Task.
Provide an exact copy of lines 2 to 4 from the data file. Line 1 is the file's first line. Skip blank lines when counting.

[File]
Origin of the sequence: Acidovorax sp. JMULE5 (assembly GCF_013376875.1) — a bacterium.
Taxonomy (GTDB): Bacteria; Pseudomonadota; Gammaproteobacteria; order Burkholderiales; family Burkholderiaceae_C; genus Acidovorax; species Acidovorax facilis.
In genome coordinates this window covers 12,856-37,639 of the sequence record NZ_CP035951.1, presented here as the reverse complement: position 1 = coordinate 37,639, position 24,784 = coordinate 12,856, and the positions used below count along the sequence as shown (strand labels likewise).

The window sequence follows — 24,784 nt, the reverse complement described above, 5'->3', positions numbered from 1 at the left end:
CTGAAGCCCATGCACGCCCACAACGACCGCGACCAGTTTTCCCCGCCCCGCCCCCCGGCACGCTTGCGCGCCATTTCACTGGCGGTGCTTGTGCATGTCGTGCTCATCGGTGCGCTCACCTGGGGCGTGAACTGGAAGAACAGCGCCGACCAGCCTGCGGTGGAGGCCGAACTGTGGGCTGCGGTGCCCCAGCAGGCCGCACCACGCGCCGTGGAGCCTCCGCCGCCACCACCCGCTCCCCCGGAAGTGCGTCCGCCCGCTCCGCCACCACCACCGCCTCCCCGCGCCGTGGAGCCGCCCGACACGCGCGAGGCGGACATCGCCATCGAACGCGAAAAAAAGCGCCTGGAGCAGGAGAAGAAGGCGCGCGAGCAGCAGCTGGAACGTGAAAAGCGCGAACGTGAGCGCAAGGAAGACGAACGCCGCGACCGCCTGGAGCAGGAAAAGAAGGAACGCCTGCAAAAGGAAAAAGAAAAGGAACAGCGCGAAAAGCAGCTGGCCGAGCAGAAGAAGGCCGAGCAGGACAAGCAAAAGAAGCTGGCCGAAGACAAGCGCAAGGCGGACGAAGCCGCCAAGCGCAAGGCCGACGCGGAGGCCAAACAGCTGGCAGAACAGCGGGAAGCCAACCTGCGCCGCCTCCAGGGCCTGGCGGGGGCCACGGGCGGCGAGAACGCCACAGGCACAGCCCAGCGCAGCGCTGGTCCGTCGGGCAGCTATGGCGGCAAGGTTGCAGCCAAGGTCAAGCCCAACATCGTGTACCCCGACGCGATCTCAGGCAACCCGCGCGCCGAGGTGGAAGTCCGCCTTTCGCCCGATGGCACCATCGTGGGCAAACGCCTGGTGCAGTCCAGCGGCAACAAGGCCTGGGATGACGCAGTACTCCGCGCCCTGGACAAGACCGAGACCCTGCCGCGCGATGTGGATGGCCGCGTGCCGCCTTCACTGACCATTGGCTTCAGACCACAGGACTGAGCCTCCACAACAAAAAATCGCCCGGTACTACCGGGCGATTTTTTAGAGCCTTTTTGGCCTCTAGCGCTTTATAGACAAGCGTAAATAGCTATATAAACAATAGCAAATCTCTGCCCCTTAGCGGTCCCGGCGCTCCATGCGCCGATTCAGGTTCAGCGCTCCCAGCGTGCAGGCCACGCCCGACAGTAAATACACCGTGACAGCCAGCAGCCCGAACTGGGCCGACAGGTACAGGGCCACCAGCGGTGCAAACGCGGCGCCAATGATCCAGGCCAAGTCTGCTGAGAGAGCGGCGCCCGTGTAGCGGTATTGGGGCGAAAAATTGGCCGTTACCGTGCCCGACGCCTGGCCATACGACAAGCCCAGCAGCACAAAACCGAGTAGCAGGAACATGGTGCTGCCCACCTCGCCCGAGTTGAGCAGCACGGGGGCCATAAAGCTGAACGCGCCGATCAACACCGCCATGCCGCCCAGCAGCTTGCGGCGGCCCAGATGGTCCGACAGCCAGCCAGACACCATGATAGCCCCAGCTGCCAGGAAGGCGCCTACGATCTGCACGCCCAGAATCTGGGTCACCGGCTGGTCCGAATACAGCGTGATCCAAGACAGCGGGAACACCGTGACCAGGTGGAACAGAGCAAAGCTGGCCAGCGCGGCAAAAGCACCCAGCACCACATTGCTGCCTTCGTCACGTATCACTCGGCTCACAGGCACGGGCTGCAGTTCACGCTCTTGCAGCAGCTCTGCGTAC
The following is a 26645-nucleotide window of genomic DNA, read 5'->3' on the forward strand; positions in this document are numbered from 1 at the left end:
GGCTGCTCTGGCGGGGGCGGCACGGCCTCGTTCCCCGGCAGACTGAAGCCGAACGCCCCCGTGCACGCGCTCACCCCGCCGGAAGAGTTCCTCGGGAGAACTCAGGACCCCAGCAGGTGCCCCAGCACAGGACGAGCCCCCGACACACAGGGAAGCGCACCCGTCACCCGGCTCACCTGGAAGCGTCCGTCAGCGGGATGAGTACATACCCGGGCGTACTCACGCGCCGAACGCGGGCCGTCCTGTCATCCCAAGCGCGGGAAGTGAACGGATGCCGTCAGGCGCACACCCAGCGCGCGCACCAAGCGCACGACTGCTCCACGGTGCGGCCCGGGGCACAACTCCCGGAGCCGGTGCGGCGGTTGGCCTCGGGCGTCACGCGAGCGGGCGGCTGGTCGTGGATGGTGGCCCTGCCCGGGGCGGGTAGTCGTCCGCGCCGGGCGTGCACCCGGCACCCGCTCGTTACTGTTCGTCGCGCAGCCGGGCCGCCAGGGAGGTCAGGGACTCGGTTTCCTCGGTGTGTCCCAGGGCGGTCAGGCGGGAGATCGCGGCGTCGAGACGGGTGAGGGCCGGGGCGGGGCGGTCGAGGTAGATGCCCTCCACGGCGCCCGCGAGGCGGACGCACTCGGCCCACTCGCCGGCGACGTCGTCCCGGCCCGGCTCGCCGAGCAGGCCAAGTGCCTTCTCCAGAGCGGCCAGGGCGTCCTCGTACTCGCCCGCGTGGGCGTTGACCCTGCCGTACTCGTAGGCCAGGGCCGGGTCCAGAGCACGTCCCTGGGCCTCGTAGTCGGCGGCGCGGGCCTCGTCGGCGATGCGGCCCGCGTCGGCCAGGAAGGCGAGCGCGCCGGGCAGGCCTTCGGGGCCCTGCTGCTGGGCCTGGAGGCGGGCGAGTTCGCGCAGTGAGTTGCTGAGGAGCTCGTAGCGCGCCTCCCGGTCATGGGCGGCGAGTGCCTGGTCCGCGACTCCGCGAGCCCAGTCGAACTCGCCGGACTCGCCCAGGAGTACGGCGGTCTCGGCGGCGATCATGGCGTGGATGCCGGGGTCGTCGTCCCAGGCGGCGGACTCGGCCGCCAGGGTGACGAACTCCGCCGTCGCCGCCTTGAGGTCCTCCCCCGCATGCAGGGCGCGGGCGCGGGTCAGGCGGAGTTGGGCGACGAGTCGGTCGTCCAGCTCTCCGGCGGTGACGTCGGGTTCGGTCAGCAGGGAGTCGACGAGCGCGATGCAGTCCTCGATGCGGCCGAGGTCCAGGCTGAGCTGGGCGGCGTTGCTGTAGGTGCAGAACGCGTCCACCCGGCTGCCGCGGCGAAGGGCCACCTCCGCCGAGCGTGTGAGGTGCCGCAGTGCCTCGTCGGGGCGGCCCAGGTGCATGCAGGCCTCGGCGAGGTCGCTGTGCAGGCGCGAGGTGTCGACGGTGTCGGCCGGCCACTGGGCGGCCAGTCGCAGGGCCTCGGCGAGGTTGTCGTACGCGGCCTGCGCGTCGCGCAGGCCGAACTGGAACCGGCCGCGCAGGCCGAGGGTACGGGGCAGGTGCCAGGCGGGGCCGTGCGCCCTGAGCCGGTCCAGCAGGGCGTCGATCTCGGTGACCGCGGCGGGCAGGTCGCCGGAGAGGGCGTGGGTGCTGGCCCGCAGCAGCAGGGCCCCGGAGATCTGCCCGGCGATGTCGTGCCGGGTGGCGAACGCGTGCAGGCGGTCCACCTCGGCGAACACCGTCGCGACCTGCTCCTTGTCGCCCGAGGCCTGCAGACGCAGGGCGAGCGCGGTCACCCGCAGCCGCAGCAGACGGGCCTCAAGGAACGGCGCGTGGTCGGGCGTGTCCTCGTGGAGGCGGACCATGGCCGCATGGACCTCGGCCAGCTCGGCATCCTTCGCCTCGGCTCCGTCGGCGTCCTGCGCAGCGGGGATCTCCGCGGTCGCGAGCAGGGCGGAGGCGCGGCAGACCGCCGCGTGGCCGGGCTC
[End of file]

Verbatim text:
Taxonomy (GTDB): Bacteria; Pseudomonadota; Gammaproteobacteria; order Burkholderiales; family Burkholderiaceae_C; genus Acidovorax; species Acidovorax facilis.
In genome coordinates this window covers 12,856-37,639 of the sequence record NZ_CP035951.1, presented here as the reverse complement: position 1 = coordinate 37,639, position 24,784 = coordinate 12,856, and the positions used below count along the sequence as shown (strand labels likewise).

The window sequence follows — 24,784 nt, the reverse complement described above, 5'->3', positions numbered from 1 at the left end: